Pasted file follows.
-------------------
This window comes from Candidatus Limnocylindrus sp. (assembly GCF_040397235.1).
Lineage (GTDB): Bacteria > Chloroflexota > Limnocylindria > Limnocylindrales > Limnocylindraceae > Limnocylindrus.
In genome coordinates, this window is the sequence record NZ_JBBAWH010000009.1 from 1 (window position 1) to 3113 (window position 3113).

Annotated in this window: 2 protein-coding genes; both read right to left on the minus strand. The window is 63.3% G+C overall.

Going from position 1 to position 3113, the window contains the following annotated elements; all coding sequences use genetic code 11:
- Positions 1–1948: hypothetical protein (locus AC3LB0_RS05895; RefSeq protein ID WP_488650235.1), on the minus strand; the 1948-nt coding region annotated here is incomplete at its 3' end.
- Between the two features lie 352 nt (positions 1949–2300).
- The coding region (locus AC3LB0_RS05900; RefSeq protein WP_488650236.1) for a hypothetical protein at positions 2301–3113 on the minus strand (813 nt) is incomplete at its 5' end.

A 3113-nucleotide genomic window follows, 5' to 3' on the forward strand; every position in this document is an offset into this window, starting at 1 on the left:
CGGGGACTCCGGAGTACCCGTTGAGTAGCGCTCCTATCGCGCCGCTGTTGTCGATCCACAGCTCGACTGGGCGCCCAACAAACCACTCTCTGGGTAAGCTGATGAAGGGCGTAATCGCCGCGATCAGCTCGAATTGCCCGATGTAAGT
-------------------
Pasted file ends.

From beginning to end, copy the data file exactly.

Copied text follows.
This window comes from Candidatus Limnocylindrus sp. (assembly GCF_040397235.1).
Lineage (GTDB): Bacteria > Chloroflexota > Limnocylindria > Limnocylindrales > Limnocylindraceae > Limnocylindrus.
In genome coordinates, this window is the sequence record NZ_JBBAWH010000009.1 from 1 (window position 1) to 3113 (window position 3113).

Annotated in this window: 2 protein-coding genes; both read right to left on the minus strand. The window is 63.3% G+C overall.

Going from position 1 to position 3113, the window contains the following annotated elements; all coding sequences use genetic code 11:
- Positions 1–1948: hypothetical protein (locus AC3LB0_RS05895; RefSeq protein ID WP_488650235.1), on the minus strand; the 1948-nt coding region annotated here is incomplete at its 3' end.
- Between the two features lie 352 nt (positions 1949–2300).
- The coding region (locus AC3LB0_RS05900; RefSeq protein WP_488650236.1) for a hypothetical protein at positions 2301–3113 on the minus strand (813 nt) is incomplete at its 5' end.

A 3113-nucleotide genomic window follows, 5' to 3' on the forward strand; every position in this document is an offset into this window, starting at 1 on the left:
CGGGGACTCCGGAGTACCCGTTGAGTAGCGCTCCTATCGCGCCGCTGTTGTCGATCCACAGCTCGACTGGGCGCCCAACAAACCACTCTCTGGGTAAGCTGATGAAGGGCGTAATCGCCGCGATCAGCTCGAATTGCCCGATGTAAGT